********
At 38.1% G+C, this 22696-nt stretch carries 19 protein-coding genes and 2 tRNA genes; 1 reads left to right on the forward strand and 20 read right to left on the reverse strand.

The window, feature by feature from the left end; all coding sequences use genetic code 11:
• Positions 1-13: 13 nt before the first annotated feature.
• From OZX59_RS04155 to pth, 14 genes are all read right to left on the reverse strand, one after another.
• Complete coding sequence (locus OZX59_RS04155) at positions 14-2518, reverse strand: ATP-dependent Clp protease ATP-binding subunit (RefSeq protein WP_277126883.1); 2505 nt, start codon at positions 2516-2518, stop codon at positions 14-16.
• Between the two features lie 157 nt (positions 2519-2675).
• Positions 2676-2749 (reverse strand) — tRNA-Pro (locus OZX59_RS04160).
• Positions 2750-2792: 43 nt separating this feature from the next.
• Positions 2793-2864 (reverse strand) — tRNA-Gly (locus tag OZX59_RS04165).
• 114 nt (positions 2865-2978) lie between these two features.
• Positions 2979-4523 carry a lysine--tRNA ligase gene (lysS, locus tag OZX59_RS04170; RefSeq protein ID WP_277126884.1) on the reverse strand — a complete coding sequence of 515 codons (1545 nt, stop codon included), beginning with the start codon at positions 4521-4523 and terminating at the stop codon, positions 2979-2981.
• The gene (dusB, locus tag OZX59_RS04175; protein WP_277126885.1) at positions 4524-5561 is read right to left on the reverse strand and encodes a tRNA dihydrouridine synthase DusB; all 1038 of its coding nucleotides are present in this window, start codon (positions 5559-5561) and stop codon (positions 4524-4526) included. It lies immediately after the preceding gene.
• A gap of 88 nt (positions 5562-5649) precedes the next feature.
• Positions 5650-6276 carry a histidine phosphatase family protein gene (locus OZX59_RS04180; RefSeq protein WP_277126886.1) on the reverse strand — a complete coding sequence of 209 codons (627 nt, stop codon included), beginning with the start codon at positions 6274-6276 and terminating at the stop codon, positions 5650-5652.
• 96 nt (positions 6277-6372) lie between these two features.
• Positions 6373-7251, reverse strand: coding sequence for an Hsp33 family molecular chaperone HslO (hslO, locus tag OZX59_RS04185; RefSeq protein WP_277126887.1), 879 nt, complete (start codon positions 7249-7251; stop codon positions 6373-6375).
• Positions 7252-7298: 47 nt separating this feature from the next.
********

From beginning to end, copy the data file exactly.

At 38.1% G+C, this 22696-nt stretch carries 19 protein-coding genes and 2 tRNA genes; 1 reads left to right on the forward strand and 20 read right to left on the reverse strand.

The window, feature by feature from the left end; all coding sequences use genetic code 11:
• Positions 1-13: 13 nt before the first annotated feature.
• From OZX59_RS04155 to pth, 14 genes are all read right to left on the reverse strand, one after another.
• Complete coding sequence (locus OZX59_RS04155) at positions 14-2518, reverse strand: ATP-dependent Clp protease ATP-binding subunit (RefSeq protein WP_277126883.1); 2505 nt, start codon at positions 2516-2518, stop codon at positions 14-16.
• Between the two features lie 157 nt (positions 2519-2675).
• Positions 2676-2749 (reverse strand) — tRNA-Pro (locus OZX59_RS04160).
• Positions 2750-2792: 43 nt separating this feature from the next.
• Positions 2793-2864 (reverse strand) — tRNA-Gly (locus tag OZX59_RS04165).
• 114 nt (positions 2865-2978) lie between these two features.
• Positions 2979-4523 carry a lysine--tRNA ligase gene (lysS, locus tag OZX59_RS04170; RefSeq protein ID WP_277126884.1) on the reverse strand — a complete coding sequence of 515 codons (1545 nt, stop codon included), beginning with the start codon at positions 4521-4523 and terminating at the stop codon, positions 2979-2981.
• The gene (dusB, locus tag OZX59_RS04175; protein WP_277126885.1) at positions 4524-5561 is read right to left on the reverse strand and encodes a tRNA dihydrouridine synthase DusB; all 1038 of its coding nucleotides are present in this window, start codon (positions 5559-5561) and stop codon (positions 4524-4526) included. It lies immediately after the preceding gene.
• A gap of 88 nt (positions 5562-5649) precedes the next feature.
• Positions 5650-6276 carry a histidine phosphatase family protein gene (locus OZX59_RS04180; RefSeq protein WP_277126886.1) on the reverse strand — a complete coding sequence of 209 codons (627 nt, stop codon included), beginning with the start codon at positions 6274-6276 and terminating at the stop codon, positions 5650-5652.
• 96 nt (positions 6277-6372) lie between these two features.
• Positions 6373-7251, reverse strand: coding sequence for an Hsp33 family molecular chaperone HslO (hslO, locus tag OZX59_RS04185; RefSeq protein WP_277126887.1), 879 nt, complete (start codon positions 7249-7251; stop codon positions 6373-6375).
• Positions 7252-7298: 47 nt separating this feature from the next.